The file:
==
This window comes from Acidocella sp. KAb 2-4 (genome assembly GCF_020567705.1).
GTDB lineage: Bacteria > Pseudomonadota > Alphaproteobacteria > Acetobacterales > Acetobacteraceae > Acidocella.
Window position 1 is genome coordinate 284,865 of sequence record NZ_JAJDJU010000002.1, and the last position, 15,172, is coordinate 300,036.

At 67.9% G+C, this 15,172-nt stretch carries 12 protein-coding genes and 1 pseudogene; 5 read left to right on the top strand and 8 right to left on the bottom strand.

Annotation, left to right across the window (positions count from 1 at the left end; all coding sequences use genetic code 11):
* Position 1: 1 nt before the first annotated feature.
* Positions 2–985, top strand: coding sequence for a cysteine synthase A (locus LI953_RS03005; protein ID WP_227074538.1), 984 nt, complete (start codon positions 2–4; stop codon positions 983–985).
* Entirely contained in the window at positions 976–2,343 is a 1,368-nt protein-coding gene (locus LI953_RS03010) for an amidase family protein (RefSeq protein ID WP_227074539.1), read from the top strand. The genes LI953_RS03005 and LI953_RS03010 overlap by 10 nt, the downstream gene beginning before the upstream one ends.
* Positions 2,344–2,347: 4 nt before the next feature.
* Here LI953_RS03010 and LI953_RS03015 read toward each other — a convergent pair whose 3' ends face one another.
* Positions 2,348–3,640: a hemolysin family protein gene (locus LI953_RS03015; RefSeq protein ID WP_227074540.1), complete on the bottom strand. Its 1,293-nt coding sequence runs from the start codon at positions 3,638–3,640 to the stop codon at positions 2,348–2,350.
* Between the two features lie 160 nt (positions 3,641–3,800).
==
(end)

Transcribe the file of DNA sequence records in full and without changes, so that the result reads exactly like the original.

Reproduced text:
This window comes from Acidocella sp. KAb 2-4 (genome assembly GCF_020567705.1).
GTDB lineage: Bacteria > Pseudomonadota > Alphaproteobacteria > Acetobacterales > Acetobacteraceae > Acidocella.
Window position 1 is genome coordinate 284,865 of sequence record NZ_JAJDJU010000002.1, and the last position, 15,172, is coordinate 300,036.

At 67.9% G+C, this 15,172-nt stretch carries 12 protein-coding genes and 1 pseudogene; 5 read left to right on the top strand and 8 right to left on the bottom strand.

Annotation, left to right across the window (positions count from 1 at the left end; all coding sequences use genetic code 11):
* Position 1: 1 nt before the first annotated feature.
* Positions 2–985, top strand: coding sequence for a cysteine synthase A (locus LI953_RS03005; protein ID WP_227074538.1), 984 nt, complete (start codon positions 2–4; stop codon positions 983–985).
* Entirely contained in the window at positions 976–2,343 is a 1,368-nt protein-coding gene (locus LI953_RS03010) for an amidase family protein (RefSeq protein ID WP_227074539.1), read from the top strand. The genes LI953_RS03005 and LI953_RS03010 overlap by 10 nt, the downstream gene beginning before the upstream one ends.
* Positions 2,344–2,347: 4 nt before the next feature.
* Here LI953_RS03010 and LI953_RS03015 read toward each other — a convergent pair whose 3' ends face one another.
* Positions 2,348–3,640: a hemolysin family protein gene (locus LI953_RS03015; RefSeq protein ID WP_227074540.1), complete on the bottom strand. Its 1,293-nt coding sequence runs from the start codon at positions 3,638–3,640 to the stop codon at positions 2,348–2,350.
* Between the two features lie 160 nt (positions 3,641–3,800).